Guancha, a Shanghai-based website and therefore at the scene of the Sino-Russian summit, suggests that the 400-billion deal between Beijing and Moscow is “a blow to the West”, or rather, that this was the view of much of European and American public opinion (….. 欧美舆论大多认为,中俄走近对西方来说是个打击). The gas treaty would strengthen Russia’s ability to resist Western pressure. Guancha also quotes the Wall Street Journal (WSJ) as saying that the gas supply treaty provides Russia with support at a time when its relations with the West are worsening. While the EU was looing for gas suppliers beyond Russia, the treaty with China strengthened Russia’s position. (A word of warning: I haven’t found the quoted WSJ article online and can’t tell if Guancha quotes it correctly.)

The support the treaty offers Russia might come at a price – two WSJ reporters took the data available about the treaty on Wednesday and computed an implied price for the gas of about $350 per thousand cubic meters, which would spell a good deal for China. If true, that is – other guesswork quoted in the article suggests that Russia would nearly get 380 USD, i. e. basically what it gets from Europe, too.

Friday, December 13, 2013

Deng Xiaoping’s Southern Tour revisited: “three years after the storm”

From the script of a CCTV “Dialog” (对话) broadcast, either just broadcast or to be broacast shortly, and pre-published by “Guanchazhe” (Shanghai).


Chen Kaichi
(former chairman of the Guangzhou Consultative Conference and party group secretary):

In the morning of January 1, 1992, at five in the morning, the General Office of the Central Committee of the CCP sent a top-secret telegram to the Guangdong provincial party committee. The telegram was only one-and-a-half lines long and only said that Comrade Xiaoping wanted to come to the South to have a rest, and that the provincial party committee should prepare for a good reception and for security.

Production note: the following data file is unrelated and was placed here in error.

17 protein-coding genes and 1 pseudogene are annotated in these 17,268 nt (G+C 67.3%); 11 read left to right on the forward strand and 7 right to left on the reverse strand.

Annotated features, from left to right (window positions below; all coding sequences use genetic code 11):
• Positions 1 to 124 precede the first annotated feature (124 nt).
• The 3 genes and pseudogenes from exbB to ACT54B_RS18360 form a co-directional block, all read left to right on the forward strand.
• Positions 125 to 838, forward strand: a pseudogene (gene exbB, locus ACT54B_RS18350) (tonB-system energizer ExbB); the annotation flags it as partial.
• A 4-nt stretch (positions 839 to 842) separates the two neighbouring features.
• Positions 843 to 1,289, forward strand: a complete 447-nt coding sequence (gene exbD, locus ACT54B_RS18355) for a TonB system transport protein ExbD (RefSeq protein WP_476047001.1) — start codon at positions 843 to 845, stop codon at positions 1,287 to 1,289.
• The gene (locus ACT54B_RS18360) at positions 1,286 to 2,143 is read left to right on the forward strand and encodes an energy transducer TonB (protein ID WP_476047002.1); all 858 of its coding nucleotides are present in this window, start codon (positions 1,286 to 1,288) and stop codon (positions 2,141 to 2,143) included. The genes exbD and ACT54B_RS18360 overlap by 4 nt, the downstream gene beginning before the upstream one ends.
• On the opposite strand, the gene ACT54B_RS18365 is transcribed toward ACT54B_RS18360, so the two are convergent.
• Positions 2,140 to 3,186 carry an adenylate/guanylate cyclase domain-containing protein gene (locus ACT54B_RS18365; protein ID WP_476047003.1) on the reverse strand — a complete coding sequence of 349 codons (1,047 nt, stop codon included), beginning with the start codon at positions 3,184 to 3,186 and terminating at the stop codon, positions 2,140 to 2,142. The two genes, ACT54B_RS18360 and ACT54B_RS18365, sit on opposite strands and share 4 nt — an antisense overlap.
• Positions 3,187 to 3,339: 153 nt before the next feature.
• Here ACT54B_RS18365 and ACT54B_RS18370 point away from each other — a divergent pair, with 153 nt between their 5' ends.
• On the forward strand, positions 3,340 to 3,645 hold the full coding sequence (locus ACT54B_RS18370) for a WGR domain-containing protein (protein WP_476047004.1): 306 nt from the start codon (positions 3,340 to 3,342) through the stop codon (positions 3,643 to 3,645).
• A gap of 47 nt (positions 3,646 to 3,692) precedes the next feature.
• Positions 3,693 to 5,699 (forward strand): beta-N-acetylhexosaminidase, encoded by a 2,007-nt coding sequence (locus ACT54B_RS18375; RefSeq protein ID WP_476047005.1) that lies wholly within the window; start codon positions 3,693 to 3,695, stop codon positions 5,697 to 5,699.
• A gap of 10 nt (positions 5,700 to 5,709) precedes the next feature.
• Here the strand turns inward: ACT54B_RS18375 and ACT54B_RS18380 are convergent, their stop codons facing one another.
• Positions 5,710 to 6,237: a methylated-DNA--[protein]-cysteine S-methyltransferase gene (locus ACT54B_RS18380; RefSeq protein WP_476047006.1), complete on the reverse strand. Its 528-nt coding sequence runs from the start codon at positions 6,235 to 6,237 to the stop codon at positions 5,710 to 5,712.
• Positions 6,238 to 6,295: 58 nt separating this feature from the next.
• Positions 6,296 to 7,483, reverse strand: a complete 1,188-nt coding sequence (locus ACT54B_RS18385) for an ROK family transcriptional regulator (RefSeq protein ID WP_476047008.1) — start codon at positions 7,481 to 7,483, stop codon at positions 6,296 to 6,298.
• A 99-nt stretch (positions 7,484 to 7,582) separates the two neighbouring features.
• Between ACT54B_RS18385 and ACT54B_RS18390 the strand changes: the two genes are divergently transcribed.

It only reached provincial party secretary Comrade Xie Fei after nine a.m., after decryption, and when he saw it, he immediately made a phonecall to ask where I was.



Chen Weihong

Your position at the time was …


Chen Kaichi:

… provincial party committee deputy secretary general. Back then, there were only few secretary-generals, only one secretary general and one deputy, and I said that I was in Shatou Town, Nanhai. He made me understand the situation by saying that “the old man we’ve been waiting for for so long is to come, please come here very quickly to make the arrangements.


Chen Weihong:

You knew right away what he [Xie Fei] was talking about.


Chen Kaichi:

[I knew it right away] because we had been depressed during those years, hoping that the old man would would come, and also thinking that he would come, because if he didn’t, China’s problems would not be solved.


Chen Weihong:

Depressed of what, actually?


Chen Kaichi:

After the 1989 storm, our country was shrouded by a truly dismal atmosphere, when the thoughts from the “left” were comprehensively gaining ground. At that time, people even opposed the introduction of joint ventures, and high-ranking leaders said that joint ventures meant still more capitalism, and they didn’t want it. So, under these circumstances, I didn’t believe the words about “coming to have a rest”.